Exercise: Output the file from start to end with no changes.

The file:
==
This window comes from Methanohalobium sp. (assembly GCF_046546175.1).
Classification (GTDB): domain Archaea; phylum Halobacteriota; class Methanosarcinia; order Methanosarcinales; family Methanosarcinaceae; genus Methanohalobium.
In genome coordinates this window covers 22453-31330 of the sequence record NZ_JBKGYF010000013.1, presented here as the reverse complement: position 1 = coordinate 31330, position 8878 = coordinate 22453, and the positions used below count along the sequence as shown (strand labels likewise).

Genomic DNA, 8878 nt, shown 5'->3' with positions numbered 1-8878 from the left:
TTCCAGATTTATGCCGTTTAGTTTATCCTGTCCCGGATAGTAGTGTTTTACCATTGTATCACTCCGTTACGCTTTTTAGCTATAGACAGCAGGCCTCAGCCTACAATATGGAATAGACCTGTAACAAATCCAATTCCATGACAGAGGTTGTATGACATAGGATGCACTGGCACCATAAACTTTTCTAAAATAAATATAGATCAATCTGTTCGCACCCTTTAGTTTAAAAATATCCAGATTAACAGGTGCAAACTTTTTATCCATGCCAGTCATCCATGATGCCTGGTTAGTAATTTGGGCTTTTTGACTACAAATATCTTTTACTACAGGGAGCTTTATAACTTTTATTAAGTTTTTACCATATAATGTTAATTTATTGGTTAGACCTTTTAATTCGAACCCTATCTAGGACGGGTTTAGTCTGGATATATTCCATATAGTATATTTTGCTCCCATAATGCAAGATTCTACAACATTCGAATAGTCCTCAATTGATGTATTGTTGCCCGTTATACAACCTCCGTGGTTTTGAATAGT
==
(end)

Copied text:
This window comes from Methanohalobium sp. (assembly GCF_046546175.1).
Classification (GTDB): domain Archaea; phylum Halobacteriota; class Methanosarcinia; order Methanosarcinales; family Methanosarcinaceae; genus Methanohalobium.
In genome coordinates this window covers 22453-31330 of the sequence record NZ_JBKGYF010000013.1, presented here as the reverse complement: position 1 = coordinate 31330, position 8878 = coordinate 22453, and the positions used below count along the sequence as shown (strand labels likewise).

Genomic DNA, 8878 nt, shown 5'->3' with positions numbered 1-8878 from the left:
TTCCAGATTTATGCCGTTTAGTTTATCCTGTCCCGGATAGTAGTGTTTTACCATTGTATCACTCCGTTACGCTTTTTAGCTATAGACAGCAGGCCTCAGCCTACAATATGGAATAGACCTGTAACAAATCCAATTCCATGACAGAGGTTGTATGACATAGGATGCACTGGCACCATAAACTTTTCTAAAATAAATATAGATCAATCTGTTCGCACCCTTTAGTTTAAAAATATCCAGATTAACAGGTGCAAACTTTTTATCCATGCCAGTCATCCATGATGCCTGGTTAGTAATTTGGGCTTTTTGACTACAAATATCTTTTACTACAGGGAGCTTTATAACTTTTATTAAGTTTTTACCATATAATGTTAATTTATTGGTTAGACCTTTTAATTCGAACCCTATCTAGGACGGGTTTAGTCTGGATATATTCCATATAGTATATTTTGCTCCCATAATGCAAGATTCTACAACATTCGAATAGTCCTCAATTGATGTATTGTTGCCCGTTATACAACCTCCGTGGTTTTGAATAGT